While most people are aware that elephants are killed for their ivory tusks, Max said most are shocked when they discover how large the issue has become.

“People say isn’t ivory illegal?” said Max. “They don’t realize it’s still going on. Thirty-thousand elephants were killed last year. That shocks everyone I tell it to.”

Eventually, Max and Josh would also like to expand to rhino conservation, as rhinos are similarly hunted for their horns. But for now, the two will continue to save the creatures that became part of their lives in so many ways.

“If there are no elephants, the entire ecosystems in Africa would really die,” said Max.

To learn more about Elephant Highway, visit http://www.elephanthighway.org

Source: http://www.northjersey.com/community-news/in-africa-finding-their-calling-1.745915#sthash.hzuArSHR.dpuf

public relations firm and public affairs firm Denver and Phoenix

Crossbow Communications specializes in issue management and public affairs. It’s also promoting forest conservation, reforestation, sustainable agriculture, and wildlife conservation through its subsidiary–Sacred Seedlings. Please contact Gary Chandler at gary@crossbow1.com to join our network.

U.S. Sending Mixed Messages On Illegal Ivory Trade

Ivory Law Falls Short On Trophy Imports

With many species of wildlife currently threatened by extinction, including the African elephant, the White House announced on Tuesday a ban on the sale of ivory within the USA. The executive order, signed by President Barack Obama, is part of a plan aiming to crack down on the trafficking of wildlife in general in the United States. The move is being hailed by animal conservationists as a “significant milestone” in the worldwide fight against poaching of the pachyderms.

poaching elephants for ivoryThe importation of ivory has been banned in the USA since 1989. However, the new plan, which is part of the National Strategy on Wildlife Trafficking, aims to go further, by banning the sale of the majority of ivory products in the country altogether, as well as limiting sport-hunted trophies to a maximum of two per hunter each year.

The problem is that despite the ban on importation, ivory products can still be found in antique and art stores in most cities across the USA, according to senior administration officials. One official, requesting anonymity, told the media that the only place to see the majesty of these items is on actual living elephants or rhinoceros, in their native habitat.

The new initiative comes as soaring ivory prices have attracted increased trafficking, mainly through criminal groups. Reportedly ivory sells these days for $1,500 per pound.

In the Africa of the past, millions of elephants used to roam the plains, but with around 35,000 elephants lost every year to poachers, the total number of elephants remaining is down to around 500,000 or possibly even less.

Dame Daphne Sheldrick is a conservationist who says that the demands could wipe out the elephant species in about 10 to 15 years. She estimates that one of these magnificent creatures is killed every 15 minutes by poachers in Africa.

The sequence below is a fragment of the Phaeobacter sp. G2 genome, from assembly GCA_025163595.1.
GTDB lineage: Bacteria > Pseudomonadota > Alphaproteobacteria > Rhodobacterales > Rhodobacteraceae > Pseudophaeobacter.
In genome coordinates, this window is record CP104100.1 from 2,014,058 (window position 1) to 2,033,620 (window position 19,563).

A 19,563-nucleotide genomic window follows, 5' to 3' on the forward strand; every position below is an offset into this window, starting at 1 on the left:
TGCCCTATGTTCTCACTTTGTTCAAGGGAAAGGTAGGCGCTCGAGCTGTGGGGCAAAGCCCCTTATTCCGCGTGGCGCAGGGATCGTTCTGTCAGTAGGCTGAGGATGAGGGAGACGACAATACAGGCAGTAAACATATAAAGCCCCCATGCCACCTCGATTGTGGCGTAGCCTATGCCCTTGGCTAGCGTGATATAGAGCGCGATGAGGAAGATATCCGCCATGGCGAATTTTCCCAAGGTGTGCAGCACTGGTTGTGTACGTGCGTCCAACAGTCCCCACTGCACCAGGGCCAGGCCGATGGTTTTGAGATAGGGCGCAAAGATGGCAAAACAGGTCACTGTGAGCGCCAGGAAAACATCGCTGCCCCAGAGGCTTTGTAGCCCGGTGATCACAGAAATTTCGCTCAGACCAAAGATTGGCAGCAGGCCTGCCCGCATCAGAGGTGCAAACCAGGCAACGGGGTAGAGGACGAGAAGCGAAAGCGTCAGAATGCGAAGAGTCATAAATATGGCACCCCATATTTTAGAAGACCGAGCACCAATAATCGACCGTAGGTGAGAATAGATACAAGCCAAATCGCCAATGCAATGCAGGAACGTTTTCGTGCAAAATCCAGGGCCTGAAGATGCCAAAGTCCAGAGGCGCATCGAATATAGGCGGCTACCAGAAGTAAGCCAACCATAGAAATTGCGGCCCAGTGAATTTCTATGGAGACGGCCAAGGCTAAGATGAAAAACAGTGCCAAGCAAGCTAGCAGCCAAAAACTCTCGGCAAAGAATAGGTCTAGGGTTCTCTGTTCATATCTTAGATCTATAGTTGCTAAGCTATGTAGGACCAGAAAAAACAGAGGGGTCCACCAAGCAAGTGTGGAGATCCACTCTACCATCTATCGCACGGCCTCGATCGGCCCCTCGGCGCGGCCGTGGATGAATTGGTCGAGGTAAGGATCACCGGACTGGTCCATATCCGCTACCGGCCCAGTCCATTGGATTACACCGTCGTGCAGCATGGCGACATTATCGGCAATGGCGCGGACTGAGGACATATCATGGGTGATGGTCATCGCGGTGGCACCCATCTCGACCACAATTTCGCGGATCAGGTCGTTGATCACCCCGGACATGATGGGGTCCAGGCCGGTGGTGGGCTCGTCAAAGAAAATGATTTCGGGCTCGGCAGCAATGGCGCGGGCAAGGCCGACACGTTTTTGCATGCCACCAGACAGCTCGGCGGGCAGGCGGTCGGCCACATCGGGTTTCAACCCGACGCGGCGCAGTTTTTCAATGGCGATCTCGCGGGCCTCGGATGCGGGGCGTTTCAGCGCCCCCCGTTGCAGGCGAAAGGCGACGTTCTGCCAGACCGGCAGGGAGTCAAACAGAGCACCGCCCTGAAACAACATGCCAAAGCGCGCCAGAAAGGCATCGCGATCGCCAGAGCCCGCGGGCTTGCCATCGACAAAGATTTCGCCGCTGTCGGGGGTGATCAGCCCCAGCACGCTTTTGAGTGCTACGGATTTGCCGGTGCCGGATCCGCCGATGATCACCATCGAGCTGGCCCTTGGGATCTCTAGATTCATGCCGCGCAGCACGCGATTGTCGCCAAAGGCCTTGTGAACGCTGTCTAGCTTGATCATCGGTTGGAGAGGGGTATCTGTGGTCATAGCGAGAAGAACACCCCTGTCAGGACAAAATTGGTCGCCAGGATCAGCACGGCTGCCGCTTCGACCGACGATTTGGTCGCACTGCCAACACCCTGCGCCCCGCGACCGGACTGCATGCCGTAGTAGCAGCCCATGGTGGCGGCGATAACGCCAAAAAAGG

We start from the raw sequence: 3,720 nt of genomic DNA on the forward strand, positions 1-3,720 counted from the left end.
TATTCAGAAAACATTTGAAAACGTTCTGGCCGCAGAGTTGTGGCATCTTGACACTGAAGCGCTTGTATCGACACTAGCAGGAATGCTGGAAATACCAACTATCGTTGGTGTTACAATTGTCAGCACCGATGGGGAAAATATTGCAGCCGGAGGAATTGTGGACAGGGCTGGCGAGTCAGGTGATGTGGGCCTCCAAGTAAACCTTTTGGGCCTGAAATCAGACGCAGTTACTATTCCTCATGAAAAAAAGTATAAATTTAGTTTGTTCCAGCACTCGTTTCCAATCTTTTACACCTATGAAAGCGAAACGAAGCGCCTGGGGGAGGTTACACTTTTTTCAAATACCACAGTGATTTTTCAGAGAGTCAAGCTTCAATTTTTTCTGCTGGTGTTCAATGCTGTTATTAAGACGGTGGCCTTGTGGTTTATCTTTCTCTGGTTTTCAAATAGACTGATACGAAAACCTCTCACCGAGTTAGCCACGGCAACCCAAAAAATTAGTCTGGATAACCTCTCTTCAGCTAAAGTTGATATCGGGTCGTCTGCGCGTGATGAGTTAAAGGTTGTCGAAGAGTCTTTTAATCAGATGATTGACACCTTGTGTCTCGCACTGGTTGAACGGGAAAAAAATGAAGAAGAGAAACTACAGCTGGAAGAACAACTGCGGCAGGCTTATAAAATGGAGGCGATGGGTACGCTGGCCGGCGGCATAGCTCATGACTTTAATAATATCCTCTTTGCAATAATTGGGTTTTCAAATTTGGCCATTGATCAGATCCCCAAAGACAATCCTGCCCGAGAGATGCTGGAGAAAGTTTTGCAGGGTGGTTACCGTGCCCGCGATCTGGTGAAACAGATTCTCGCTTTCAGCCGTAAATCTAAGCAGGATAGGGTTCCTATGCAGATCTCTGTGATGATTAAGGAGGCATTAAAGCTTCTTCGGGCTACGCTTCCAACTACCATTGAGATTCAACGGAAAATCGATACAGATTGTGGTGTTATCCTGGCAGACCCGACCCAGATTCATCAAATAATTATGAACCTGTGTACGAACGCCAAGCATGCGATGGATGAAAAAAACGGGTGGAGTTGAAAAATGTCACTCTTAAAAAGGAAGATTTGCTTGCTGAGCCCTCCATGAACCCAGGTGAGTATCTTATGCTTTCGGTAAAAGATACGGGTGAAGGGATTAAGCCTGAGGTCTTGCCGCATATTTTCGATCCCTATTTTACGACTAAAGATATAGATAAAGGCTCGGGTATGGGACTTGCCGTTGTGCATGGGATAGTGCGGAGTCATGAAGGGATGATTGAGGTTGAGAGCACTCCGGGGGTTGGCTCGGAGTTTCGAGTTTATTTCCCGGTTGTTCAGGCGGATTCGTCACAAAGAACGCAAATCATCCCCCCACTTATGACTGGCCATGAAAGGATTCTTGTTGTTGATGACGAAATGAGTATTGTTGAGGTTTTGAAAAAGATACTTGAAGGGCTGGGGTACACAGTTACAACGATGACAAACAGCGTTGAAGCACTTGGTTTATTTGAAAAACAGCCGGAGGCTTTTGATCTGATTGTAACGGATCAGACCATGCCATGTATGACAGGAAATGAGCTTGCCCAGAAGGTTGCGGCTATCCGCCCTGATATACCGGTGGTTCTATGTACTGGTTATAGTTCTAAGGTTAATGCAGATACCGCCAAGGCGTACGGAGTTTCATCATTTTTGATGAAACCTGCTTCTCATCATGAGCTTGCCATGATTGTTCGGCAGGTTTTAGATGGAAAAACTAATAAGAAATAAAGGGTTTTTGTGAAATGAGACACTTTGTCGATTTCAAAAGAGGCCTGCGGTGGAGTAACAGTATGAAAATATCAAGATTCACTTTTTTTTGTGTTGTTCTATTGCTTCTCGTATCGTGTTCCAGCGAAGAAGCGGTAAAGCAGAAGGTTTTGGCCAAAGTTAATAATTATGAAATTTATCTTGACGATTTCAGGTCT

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To give an example of numbers remaining, Kenya reportedly had 170,000 elephants 30 years ago, but now has only an estimated 30,000 remaining. In Gabon, alone, over a third of the country’s forest elephants have been lost in the last ten years. Reportedly in the Minkebe National Park, on the border with Cameroon, losses are even higher, with around 15,000 of the remaining 22,000 killed by poachers.

Hence the urgency is reaching a peak and in an attempt to stem the flow of ivory in illegal and other sales, the White House has now announced the ban of the sale of elephant ivory in the USA.

In 2013, Tanzania adopted a shoot to kill policy when dealing with suspected poachers.  Dubbed “Operation Terminate,” the policy apparently was working well and numbers of elephants killed was cut, but the policy was dropped due to a claim of human rights abuses in the country.

There are a few exceptions, however, to the new rules.  For instance, if sellers can prove that their item for sale is over 100 years old, this would be allowed.

wildlife conservation Tanzania

 

Also of interest is that not only elephants and rhinos will be protected by the new initiative. Animals ranging from tigers to turtles, which are often slaughtered for their hides or other parts for sale by criminal syndicates, will also come under its protection.

The video included below gives details of a recent massacre by poachers in Kenya, where an entire family of these magnificent creatures were gunned down for their ivory. Warning, the video is graphic and may upset sensitive viewers.

Officials also announced that in 2014, besides the ban of the sale of elephant ivory in the USA by the White House, Congress has given an additional $3 million to enforce the wildlife trafficking laws.

For more information about saving endangered species and endangered ecosystems in East Africa, please visit http://sacredseedlings.com/east-africa-projects/

public relations firm and public affairs firm Denver and Phoenix

Crossbow Communications specializes in issue management and public affairs. It’s also promoting forest conservation, reforestation, sustainable agriculture, and wildlife conservation through its subsidiary–Sacred Seedlings. Please contact Gary Chandler at gary@crossbow1.com to join our network.